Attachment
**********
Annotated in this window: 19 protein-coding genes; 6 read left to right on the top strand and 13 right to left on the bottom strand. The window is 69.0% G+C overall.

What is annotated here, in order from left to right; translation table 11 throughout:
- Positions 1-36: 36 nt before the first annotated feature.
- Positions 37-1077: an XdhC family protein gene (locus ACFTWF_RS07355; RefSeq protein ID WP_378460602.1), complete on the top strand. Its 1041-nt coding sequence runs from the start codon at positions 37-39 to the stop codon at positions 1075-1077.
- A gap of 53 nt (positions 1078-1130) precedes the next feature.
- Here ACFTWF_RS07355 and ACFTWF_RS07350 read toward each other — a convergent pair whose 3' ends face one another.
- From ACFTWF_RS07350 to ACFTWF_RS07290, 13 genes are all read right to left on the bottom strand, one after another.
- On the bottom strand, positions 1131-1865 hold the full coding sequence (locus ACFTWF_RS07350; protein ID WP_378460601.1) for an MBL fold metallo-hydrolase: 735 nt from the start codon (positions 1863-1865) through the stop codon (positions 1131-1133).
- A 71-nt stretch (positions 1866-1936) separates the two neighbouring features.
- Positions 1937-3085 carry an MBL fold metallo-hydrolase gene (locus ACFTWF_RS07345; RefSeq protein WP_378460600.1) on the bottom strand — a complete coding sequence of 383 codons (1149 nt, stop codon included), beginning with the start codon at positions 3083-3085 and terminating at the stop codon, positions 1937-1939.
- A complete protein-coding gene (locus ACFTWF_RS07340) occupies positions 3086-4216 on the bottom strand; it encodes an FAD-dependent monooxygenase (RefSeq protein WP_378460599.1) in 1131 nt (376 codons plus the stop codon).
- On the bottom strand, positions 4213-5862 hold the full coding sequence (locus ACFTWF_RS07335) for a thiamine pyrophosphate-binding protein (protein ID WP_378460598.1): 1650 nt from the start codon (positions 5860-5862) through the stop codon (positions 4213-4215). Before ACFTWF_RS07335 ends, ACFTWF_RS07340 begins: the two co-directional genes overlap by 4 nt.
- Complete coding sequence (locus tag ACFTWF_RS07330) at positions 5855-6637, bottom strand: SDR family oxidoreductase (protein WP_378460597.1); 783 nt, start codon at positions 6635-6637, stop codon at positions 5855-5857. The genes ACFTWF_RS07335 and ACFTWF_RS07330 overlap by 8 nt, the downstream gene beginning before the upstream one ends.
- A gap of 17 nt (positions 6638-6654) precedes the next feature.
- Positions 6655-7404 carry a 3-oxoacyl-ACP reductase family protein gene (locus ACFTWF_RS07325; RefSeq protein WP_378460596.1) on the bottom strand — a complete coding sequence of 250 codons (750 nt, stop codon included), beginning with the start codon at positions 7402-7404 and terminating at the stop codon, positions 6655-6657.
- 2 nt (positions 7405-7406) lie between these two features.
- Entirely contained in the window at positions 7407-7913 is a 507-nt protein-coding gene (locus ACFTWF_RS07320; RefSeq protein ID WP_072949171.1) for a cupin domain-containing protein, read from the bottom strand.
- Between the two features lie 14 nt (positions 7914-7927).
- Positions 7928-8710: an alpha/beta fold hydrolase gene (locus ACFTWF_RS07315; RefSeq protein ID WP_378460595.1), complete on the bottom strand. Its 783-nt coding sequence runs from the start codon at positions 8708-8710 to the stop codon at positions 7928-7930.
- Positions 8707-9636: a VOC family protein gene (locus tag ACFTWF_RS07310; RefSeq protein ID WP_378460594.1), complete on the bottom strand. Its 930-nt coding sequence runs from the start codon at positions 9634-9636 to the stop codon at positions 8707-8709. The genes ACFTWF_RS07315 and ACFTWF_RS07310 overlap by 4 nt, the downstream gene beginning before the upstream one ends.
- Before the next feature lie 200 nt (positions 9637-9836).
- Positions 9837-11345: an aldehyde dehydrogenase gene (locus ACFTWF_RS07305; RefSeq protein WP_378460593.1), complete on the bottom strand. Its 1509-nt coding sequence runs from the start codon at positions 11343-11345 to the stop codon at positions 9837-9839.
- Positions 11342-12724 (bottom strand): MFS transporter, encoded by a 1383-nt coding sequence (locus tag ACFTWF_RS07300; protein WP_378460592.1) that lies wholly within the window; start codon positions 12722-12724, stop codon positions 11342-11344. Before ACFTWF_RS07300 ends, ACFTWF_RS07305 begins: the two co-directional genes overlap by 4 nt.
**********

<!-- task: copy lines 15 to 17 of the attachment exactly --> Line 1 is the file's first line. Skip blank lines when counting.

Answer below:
- Positions 6655-7404 carry a 3-oxoacyl-ACP reductase family protein gene (locus ACFTWF_RS07325; RefSeq protein WP_378460596.1) on the bottom strand — a complete coding sequence of 250 codons (750 nt, stop codon included), beginning with the start codon at positions 7402-7404 and terminating at the stop codon, positions 6655-6657.
- 2 nt (positions 7405-7406) lie between these two features.
- Entirely contained in the window at positions 7407-7913 is a 507-nt protein-coding gene (locus ACFTWF_RS07320; RefSeq protein ID WP_072949171.1) for a cupin domain-containing protein, read from the bottom strand.